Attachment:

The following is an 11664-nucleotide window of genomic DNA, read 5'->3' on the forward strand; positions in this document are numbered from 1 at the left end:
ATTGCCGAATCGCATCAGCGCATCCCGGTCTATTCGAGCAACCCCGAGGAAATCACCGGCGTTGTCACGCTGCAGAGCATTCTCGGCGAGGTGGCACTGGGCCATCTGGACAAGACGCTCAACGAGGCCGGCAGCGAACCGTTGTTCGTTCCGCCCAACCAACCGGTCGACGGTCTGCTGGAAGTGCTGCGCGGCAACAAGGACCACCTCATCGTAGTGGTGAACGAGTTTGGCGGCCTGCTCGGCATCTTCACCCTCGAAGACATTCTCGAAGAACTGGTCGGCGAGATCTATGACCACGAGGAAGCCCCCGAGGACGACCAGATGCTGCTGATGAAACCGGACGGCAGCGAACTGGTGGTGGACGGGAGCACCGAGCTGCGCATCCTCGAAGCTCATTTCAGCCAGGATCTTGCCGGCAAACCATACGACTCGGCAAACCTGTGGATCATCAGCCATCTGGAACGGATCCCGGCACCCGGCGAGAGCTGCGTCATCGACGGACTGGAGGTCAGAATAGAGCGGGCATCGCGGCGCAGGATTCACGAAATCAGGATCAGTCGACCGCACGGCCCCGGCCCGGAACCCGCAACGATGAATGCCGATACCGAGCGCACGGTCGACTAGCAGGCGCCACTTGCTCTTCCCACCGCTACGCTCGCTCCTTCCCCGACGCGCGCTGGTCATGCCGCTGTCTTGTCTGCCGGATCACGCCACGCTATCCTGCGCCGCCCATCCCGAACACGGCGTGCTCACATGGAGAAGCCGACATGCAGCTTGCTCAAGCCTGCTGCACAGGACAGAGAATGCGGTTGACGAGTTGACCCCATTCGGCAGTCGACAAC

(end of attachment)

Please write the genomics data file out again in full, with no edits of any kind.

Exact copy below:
The following is an 11664-nucleotide window of genomic DNA, read 5'->3' on the forward strand; positions in this document are numbered from 1 at the left end:
ATTGCCGAATCGCATCAGCGCATCCCGGTCTATTCGAGCAACCCCGAGGAAATCACCGGCGTTGTCACGCTGCAGAGCATTCTCGGCGAGGTGGCACTGGGCCATCTGGACAAGACGCTCAACGAGGCCGGCAGCGAACCGTTGTTCGTTCCGCCCAACCAACCGGTCGACGGTCTGCTGGAAGTGCTGCGCGGCAACAAGGACCACCTCATCGTAGTGGTGAACGAGTTTGGCGGCCTGCTCGGCATCTTCACCCTCGAAGACATTCTCGAAGAACTGGTCGGCGAGATCTATGACCACGAGGAAGCCCCCGAGGACGACCAGATGCTGCTGATGAAACCGGACGGCAGCGAACTGGTGGTGGACGGGAGCACCGAGCTGCGCATCCTCGAAGCTCATTTCAGCCAGGATCTTGCCGGCAAACCATACGACTCGGCAAACCTGTGGATCATCAGCCATCTGGAACGGATCCCGGCACCCGGCGAGAGCTGCGTCATCGACGGACTGGAGGTCAGAATAGAGCGGGCATCGCGGCGCAGGATTCACGAAATCAGGATCAGTCGACCGCACGGCCCCGGCCCGGAACCCGCAACGATGAATGCCGATACCGAGCGCACGGTCGACTAGCAGGCGCCACTTGCTCTTCCCACCGCTACGCTCGCTCCTTCCCCGACGCGCGCTGGTCATGCCGCTGTCTTGTCTGCCGGATCACGCCACGCTATCCTGCGCCGCCCATCCCGAACACGGCGTGCTCACATGGAGAAGCCGACATGCAGCTTGCTCAAGCCTGCTGCACAGGACAGAGAATGCGGTTGACGAGTTGACCCCATTCGGCAGTCGACAAC